It’s a baking hot, dry, summer’s evening, the kind so common with climate change.  There’s a national drought, made worse by over-development in the south-east exhausting the region’s aquifers, and water is currently rationed.  A fire breaks out in Pudding Lane, EC3.  Firefighters struggle in vain to contain it as water pressure drops.  Burning refuse is swirled along by the wind into the open windows of half-empty offices whose workers are preparing to go home.  Blowing up buildings to create firebreaks just isn’t practical, the buildings now being so tall.  After three days the wind changes but by then the firestorm has consumed the whole of the financial district.  The banks, the insurance companies, the hedge funds, the investment trusts, the advertising agencies, the corporate law firms, the media consultancies.  Would it matter one bit, or would the real world just breathe a sigh of relief?
One of the lesser-known facts about the Great Fire of London is that rebuilding was paid for by increasing the tax on coal.  So it was principally the poor mining folk of Tyneside and Wearside who met the cost through a reduced standard of living.  The 2008 banking crisis likewise saw the burdens of ‘free enterprise’ in distress shifted to the taxpayer and thence to those at the bottom of society.  Voters remain too scared to punish the political class responsible lest ‘the markets’ inflict still more pain.  This is a vicious circle, because their fear arises from a belief, broadly correct, that politicians are gutless enough to allow ‘the markets’ to do whatever they like.  The fact that the UK is one unit, with top-down government from London, makes it as easy for financiers to pull the political strings today as in 1666.
But London is gone.  It doesn’t exist.  It’s nothing but burnt paper, melted hardware, and frantic emails to the cloud for back-up data.  So how would we get by?  As we’ve discussed before, Wessex has a long tradition of local and regional banking, repeatedly decapitated by London-led takeovers.  Our history provides all the precedents for renewing it, through credit unions, local currencies, ethical banking or whatever.  Local councils are more than capable of running their own city or county banks once the laws that prevent this are revoked.  Birmingham ran a municipal savings bank very successfully for 60 years.  It also offered mortgages, on properties in Birmingham and the surrounding counties.  Council mortgages were not uncommon before the 1980s.  We had a world of very varied opportunities before the centralisers and the privatisers destroyed it.  It can be rebuilt.  In places, it’s a process that’s already started.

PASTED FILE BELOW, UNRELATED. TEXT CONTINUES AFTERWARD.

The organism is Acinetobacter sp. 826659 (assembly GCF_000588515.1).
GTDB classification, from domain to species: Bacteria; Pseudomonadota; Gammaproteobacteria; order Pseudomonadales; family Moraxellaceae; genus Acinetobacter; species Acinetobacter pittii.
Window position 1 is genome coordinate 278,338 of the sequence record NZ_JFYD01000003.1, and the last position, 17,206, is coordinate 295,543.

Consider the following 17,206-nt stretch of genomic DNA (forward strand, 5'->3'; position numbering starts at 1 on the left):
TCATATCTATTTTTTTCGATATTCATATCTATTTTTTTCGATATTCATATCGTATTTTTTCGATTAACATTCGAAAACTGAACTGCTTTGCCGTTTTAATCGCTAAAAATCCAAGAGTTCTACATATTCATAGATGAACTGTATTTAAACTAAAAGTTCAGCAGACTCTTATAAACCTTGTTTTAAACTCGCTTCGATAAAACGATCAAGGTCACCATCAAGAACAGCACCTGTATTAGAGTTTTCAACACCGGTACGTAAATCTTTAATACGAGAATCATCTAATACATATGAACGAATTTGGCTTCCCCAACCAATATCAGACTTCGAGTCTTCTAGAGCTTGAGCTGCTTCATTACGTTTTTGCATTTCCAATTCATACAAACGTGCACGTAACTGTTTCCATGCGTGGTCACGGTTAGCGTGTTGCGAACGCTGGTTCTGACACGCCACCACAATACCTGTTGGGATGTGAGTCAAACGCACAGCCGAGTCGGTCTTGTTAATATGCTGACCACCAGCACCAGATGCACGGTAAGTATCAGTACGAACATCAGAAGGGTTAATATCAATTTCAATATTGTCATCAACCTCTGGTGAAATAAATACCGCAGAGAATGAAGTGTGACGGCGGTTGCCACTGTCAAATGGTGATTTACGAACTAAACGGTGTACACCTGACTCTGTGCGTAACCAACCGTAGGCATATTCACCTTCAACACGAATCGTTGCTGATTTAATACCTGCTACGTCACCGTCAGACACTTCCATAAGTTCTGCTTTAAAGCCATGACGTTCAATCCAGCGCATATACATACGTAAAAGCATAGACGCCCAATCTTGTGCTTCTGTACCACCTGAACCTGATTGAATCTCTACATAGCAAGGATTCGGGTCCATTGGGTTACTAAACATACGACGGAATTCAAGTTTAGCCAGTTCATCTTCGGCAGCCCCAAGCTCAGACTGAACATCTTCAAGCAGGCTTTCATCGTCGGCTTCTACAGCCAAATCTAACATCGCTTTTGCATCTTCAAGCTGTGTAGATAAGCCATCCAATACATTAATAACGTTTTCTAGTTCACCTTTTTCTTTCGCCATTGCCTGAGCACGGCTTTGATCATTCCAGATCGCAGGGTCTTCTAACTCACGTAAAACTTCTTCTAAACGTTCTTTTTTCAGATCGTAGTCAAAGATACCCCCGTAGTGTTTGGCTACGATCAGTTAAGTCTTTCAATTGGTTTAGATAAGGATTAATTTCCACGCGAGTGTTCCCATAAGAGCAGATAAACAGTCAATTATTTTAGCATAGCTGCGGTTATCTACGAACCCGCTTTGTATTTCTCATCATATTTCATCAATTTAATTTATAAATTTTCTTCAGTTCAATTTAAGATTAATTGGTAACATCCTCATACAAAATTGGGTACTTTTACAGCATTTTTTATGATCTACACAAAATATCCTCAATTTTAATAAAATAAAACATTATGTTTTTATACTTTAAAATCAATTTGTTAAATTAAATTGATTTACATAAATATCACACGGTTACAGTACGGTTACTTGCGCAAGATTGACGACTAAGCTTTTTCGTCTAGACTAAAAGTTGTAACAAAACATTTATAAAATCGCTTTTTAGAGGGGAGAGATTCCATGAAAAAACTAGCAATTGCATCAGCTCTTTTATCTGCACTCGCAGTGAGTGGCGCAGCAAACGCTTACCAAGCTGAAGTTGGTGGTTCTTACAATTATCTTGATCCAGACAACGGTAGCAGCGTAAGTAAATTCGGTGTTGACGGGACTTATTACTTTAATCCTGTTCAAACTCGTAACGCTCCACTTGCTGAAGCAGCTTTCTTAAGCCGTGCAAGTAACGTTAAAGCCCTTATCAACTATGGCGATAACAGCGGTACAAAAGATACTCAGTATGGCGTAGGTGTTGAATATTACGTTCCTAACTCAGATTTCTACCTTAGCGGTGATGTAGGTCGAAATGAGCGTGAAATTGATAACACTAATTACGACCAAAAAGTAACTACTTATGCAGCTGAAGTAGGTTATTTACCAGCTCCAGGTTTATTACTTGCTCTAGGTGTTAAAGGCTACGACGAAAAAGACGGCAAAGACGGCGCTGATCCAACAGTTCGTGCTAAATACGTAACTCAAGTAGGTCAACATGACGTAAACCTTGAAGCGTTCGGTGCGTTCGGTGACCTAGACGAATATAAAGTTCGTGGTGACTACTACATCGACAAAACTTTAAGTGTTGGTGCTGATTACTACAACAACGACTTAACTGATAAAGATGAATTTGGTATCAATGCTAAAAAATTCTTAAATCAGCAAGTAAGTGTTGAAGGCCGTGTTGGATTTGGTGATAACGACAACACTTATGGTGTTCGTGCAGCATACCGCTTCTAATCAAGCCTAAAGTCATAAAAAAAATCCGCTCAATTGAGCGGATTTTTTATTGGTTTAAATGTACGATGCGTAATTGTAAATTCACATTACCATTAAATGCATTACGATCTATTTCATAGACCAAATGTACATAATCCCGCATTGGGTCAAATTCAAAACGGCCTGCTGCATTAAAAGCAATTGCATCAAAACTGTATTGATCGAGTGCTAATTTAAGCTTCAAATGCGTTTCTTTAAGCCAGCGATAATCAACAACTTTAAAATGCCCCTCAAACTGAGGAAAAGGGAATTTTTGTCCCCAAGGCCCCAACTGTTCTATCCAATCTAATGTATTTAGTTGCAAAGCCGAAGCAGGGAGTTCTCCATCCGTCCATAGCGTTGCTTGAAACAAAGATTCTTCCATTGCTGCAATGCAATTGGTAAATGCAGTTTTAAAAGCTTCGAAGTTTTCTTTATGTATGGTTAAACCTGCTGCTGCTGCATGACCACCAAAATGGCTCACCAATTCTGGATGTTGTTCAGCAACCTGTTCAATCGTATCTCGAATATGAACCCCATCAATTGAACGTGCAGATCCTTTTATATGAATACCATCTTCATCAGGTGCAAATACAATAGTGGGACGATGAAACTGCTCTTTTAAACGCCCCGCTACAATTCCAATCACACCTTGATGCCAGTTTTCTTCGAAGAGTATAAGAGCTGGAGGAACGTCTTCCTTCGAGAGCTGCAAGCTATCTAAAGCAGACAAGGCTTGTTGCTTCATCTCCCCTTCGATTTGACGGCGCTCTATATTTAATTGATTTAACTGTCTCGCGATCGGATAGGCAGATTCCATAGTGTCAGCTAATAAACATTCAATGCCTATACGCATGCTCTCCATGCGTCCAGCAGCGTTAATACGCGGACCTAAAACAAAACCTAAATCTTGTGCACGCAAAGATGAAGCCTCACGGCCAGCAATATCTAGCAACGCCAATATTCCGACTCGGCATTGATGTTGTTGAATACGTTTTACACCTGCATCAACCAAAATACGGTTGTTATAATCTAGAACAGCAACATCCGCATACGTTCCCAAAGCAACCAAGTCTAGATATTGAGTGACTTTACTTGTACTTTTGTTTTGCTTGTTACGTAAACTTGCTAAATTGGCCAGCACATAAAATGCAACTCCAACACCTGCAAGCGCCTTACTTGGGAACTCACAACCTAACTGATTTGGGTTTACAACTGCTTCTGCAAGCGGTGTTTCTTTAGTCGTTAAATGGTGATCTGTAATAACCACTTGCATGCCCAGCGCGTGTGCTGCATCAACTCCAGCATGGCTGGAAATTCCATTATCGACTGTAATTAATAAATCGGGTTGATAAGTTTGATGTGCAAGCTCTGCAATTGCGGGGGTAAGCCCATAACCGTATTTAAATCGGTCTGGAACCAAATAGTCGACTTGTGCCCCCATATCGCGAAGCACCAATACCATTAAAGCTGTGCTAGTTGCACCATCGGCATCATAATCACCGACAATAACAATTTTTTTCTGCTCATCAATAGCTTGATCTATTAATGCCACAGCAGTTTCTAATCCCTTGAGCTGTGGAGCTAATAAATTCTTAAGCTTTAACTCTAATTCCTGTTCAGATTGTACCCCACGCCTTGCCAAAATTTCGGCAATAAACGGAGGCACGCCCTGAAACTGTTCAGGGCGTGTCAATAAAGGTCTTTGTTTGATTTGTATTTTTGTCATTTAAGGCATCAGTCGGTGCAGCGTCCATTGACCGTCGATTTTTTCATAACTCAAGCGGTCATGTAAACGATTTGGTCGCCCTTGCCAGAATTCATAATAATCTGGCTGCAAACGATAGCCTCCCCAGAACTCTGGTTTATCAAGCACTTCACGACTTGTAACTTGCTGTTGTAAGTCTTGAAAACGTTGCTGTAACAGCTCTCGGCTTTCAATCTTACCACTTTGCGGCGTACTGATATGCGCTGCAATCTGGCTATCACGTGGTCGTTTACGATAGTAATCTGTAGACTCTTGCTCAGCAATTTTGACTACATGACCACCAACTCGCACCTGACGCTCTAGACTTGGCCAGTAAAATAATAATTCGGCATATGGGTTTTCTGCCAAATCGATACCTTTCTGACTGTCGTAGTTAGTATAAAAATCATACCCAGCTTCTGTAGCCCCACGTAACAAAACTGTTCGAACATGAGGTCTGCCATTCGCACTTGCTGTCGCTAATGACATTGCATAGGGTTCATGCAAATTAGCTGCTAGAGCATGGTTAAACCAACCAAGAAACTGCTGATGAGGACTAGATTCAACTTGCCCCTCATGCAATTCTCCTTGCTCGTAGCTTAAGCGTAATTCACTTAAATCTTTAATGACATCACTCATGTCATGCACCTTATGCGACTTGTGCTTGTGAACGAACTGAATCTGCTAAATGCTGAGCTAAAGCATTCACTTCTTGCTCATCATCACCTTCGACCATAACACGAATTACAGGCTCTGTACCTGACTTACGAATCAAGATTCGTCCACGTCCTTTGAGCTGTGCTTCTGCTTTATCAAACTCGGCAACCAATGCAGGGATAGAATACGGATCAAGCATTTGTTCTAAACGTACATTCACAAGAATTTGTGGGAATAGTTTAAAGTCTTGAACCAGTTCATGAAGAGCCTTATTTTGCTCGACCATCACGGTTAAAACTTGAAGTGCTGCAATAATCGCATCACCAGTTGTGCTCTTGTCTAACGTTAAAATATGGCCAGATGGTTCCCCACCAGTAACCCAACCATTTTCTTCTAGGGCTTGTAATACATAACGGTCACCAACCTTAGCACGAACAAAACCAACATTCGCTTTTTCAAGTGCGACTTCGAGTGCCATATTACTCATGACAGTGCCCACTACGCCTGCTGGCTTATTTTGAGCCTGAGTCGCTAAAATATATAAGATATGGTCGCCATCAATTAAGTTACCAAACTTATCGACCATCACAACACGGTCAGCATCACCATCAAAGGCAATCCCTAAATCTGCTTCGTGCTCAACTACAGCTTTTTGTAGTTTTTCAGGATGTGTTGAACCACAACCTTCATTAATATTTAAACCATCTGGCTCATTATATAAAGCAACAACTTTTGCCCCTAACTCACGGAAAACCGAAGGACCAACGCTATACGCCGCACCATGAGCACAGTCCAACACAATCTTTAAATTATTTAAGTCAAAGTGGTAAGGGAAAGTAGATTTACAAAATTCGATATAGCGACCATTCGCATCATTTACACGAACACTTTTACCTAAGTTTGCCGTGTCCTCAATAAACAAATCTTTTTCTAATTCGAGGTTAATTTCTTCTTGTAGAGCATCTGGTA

How about insurance?  That was a prime example of a regionally-based industry, of which the Norwich Union in East Anglia was perhaps the last survivor.  With a familiar fate: it demutualised in 1997 and is now the London-based Aviva.  Wessex in the 19th century had its own equivalent, the Exeter-based West of England Fire & Life Insurance Company, which had a figure of King Alfred as its badge.  When local councils sought to enter the fire insurance market in the early 1900s, they were denied the powers by Westminster.  Yet it makes perfect sense for the fire brigade to offer insurance because it provides a real incentive to prevent and extinguish fires and keeps local the financial benefits of doing so.  At least it should be a local decision, not one made by know-it-alls in London.
With proper preparation, Wessex and every other English region could manage very well without London and its spivs.  Will we get the chance?  That depends.  If no-one voted for the London parties, they wouldn’t exist.  If no-one placed their savings with an institution that does business in London, the City wouldn’t exist either.  Our world is defined by those we choose to act on our behalf.  Every time we vote for them, every time we invest with them, we ask to be oppressed.
Happy King Alfred’s Day.